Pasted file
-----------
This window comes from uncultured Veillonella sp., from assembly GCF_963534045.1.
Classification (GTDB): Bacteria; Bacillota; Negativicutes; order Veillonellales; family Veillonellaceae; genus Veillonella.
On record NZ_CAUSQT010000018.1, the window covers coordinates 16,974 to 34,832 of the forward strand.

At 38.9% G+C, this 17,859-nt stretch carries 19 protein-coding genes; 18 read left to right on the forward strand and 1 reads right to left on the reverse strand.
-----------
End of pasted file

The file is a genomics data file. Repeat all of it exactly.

This window comes from uncultured Veillonella sp., from assembly GCF_963534045.1.
Classification (GTDB): Bacteria; Bacillota; Negativicutes; order Veillonellales; family Veillonellaceae; genus Veillonella.
On record NZ_CAUSQT010000018.1, the window covers coordinates 16,974 to 34,832 of the forward strand.

At 38.9% G+C, this 17,859-nt stretch carries 19 protein-coding genes; 18 read left to right on the forward strand and 1 reads right to left on the reverse strand.